Confidence in cumulative evidence
The confidence in effect estimates for each reported outcome will be assessed using the Grading of Recommendations, Assessment, Development and Evaluation approach by two reviewers and possible disagreement will be assessed by third reviewer.
Ethics and dissemination
Ethics approval is not applicable for this study since no original data will be collected. The results will be disseminated through peer-reviewed publication and conference presentations. Furthermore, this systematic review will inform the recommendations of working group of polypharmacy and FRIDs of the anticipated World’s Falls Guidelines.
Patient and public involvement
Patients or the public were not involved in the design, or conduct, or reporting, or dissemination plans of our research.
Although FRIDs use is an important risk factor for falls, there is uncertainty regarding the effectiveness of deprescribing interventions as a single intervention in falls prevention in older people. Identifying effective falls prevention interventions is of importance, considering the burden-related to fall injuries to both individuals and society.
This systematic review will help update the knowledge on the effectiveness of deprescribing, since we aim to create the most comprehensive systematic review to date by exploring all settings in which older people receive healthcare and all deprescribing interventions. In addition, we will use rigorous methodology in accordance with the Cochrane handbook and the results will be reported as stated by PRISMA statement. Therefore, we will provide relevant knowledge that will be implemented into anticipated World’s Falls Guidelines and may influence future clinical practice. However, the certainty of the evidence of this systematic review may be limited by the limited number of studies available and the possible low quality of the individual studies.
Patient consent for publication
This web only file has been produced by the BMJ Publishing Group from an electronic file supplied by the author(s) and has not been edited for content.
Collaborators Task Force on Global Guidelines for Falls in Older Adults:Mirko Petrovic, Alice Nieuwboer, Ellen Vlaeyen, Koen Milisen, Jesper Ryg, Rose Anne Kenny, Robert Bourke, Sirpa Hartikainen, Tischa Van der Cammen, Nathalie Van der Velde, Tahir Masud, Chris Todd, Finbarr C. Martin, David R. Marsh, Sallie Lamb, James Frith, Pip Logan, Dawn Skelton, Hubert Blain, Cedric Anweiller, Ellen Freiberger, Clemens Becker, Matteo Cesari, Alvaro Casas-Herrero, Javier Perez Jara, Christina Alonzo Bouzòn, Ana-Karim Welmer, Stephanie Birnghebuam, Reto Kressig, Manuel Montero-Odasso, Mark Speechley, Bill McIlroy, Susan Hunter, Richard Camicioli, Kenneth Madden, Mireille Norris, Jennifer Watt, Louise Mallet, David B. Hogan, Joe Verghese, Ervin Sejdic, Luigi Ferruci, Lewis Lipsitz, David A. Ganz, Neil B. Alexander, Fabiana Giber, Marcelo Schapira, Ricardo Jauregui, Felipe Melgar-Cuellar, Roberto Alves Lourenço, Monica Pierrucini, Alejandro Ceriani, Pedro Marín-Larraín, Homero Gac Espinola, José Fernando Gómez-Montes, Carlos Alberto Cano-Gutierrez, Xinia Ramirez Ulate, José Ernesto Picado Ovares, Patricio Gabriel Buendia, Susana Lucia Tito, Diego Martínez Padilla, Sara G. Aguilar-Navarro, Alberto Mimenza, Rogelio Moctezum, Alberto Avila-Funes, Luis Miguel Gutiérrez-Robledo, Luis Manuel Cornejo Alemán, Edgar Aguilera Caona, Juan Carlos Carbajal, José F. Parodi, Aldo Sgaravatti, Stephen Lord,Cathie Sherrington, Cathy Said, Ian Cameron, Meg Morris, Gustavo Duque, Jacqueline Close, Ngaire Kerse, Maw Pin Tan, Leilei Duan, Ryota Sakurai, Chek Hooi Wong, Chang Won Won, Jeffrey Hausdorff, Sebastiana Kalula, Olive Kobusingye.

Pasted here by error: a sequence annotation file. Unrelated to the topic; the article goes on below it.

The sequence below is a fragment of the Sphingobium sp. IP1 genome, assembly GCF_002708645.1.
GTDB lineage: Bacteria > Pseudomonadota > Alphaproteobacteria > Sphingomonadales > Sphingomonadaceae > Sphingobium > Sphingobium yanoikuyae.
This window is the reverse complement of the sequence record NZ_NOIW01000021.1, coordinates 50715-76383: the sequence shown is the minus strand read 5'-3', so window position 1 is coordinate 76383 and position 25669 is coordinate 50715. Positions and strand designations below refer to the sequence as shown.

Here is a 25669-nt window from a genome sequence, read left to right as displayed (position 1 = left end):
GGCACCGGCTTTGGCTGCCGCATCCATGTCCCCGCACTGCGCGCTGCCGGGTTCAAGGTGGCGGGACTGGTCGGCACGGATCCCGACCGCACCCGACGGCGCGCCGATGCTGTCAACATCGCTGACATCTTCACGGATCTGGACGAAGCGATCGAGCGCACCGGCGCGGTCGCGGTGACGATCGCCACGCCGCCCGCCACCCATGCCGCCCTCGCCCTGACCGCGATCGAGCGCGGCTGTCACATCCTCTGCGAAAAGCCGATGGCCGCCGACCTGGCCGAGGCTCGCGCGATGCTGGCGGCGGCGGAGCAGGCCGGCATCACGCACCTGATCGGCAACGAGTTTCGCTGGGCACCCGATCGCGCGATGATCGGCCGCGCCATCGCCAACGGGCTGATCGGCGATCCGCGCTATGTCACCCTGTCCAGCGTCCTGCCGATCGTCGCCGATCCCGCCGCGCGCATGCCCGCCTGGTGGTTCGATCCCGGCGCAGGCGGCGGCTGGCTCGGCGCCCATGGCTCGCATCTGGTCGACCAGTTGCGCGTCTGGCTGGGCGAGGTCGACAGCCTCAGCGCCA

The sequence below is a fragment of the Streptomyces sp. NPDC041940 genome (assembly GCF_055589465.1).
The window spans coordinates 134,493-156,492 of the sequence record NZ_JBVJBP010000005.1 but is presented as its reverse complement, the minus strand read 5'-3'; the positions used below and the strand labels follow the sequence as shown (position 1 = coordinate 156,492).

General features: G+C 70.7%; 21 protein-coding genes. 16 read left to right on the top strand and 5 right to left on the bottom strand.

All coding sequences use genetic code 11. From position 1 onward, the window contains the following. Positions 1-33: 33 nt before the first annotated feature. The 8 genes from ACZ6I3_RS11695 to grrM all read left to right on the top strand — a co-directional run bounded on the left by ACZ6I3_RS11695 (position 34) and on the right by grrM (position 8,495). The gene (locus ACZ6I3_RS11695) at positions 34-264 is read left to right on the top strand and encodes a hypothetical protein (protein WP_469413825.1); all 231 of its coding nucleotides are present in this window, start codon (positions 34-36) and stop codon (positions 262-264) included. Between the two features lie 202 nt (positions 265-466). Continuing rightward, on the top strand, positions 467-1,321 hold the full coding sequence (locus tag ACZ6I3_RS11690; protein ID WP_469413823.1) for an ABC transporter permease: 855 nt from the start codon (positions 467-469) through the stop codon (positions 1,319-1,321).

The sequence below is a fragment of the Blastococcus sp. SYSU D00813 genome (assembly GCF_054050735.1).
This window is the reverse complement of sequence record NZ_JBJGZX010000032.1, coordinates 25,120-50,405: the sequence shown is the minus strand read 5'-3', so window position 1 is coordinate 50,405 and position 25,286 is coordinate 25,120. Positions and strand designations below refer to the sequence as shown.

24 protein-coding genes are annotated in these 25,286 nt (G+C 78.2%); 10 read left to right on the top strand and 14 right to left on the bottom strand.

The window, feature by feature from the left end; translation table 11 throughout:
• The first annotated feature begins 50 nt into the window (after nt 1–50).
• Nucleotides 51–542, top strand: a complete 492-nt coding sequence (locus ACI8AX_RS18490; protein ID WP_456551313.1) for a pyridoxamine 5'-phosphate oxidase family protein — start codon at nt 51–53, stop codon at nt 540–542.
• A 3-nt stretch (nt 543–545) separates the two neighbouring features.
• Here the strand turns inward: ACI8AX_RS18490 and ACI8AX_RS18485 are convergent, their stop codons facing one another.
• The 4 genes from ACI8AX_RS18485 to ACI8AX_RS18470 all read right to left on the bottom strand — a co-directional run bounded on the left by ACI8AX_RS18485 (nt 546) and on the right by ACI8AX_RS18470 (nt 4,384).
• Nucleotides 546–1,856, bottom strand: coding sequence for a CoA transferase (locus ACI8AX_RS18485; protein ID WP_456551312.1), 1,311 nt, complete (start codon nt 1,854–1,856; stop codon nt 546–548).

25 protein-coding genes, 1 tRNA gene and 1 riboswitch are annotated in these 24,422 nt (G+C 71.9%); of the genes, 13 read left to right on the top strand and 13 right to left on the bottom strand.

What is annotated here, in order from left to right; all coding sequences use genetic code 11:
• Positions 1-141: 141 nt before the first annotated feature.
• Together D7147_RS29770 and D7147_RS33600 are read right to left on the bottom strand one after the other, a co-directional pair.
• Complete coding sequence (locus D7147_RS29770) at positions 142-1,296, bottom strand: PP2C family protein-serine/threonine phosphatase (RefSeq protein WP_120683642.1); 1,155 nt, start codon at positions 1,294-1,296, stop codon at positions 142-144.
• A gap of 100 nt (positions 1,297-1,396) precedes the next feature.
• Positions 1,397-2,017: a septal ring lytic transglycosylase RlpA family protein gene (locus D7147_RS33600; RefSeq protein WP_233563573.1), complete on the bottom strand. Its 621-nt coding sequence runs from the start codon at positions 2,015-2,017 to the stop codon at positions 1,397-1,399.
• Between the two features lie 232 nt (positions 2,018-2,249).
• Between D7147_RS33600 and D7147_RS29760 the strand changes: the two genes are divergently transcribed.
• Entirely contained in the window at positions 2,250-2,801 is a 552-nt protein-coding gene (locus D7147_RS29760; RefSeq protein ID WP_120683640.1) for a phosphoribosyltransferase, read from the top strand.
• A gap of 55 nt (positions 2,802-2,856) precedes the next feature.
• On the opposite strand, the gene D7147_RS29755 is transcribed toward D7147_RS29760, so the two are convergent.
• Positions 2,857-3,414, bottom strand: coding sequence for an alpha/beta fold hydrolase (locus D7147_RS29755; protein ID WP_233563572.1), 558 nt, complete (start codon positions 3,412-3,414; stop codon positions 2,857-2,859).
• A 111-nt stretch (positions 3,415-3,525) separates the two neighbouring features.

The steering committee consists following members: Clemens Becker, Hubert Blain, Jacqueline Close, Leilei Duan, David A. Ganz, David B. Hogan, Susan Hunter, Ricardo Jauregui, Rose Anne Kenny, Sallie Lamb, Lewis Lipsitz, Pip Logan, Stephen R. Lord, David R. Marsh, Finbarr C. Martin, Tahir Masud (co-chair), Koen Milisen, Manuel Montero-Odasso (chair), José Fernando Gómez-Montes, Mirko Petrovic, Jesper Ryg, Cathie Sherrington, Dawn Skelton, Maw Pin Tan, Nathalie van der Velde (co-chair), Joe Verghese, Nellie Kamkar (project manager).
Steering Committee (worldfallsguidelines.com)
Contributors LJS and NvdV designed the protocol. LJS and NvdV wrote the first draft of the protocol. NK, JR, TM, JD, MMM-O, SH and MP provided critical appraisal regarding the design of the systematic review and revised the manuscript. JD designed and performed the search. All the authors approved the final version of the protocol.
Funding This work was supported by funding from the Canadian Institute of Health Research (CIHR; MOP 211220; PTJ 153100) and the Clementine Brigitta Maria Dalderup fund (grant number 7303), which is an Amsterdam University fund. The sponsors played no part in the design and writing of the protocol.
Competing interests None declared.
Provenance and peer review Not commissioned; externally peer reviewed.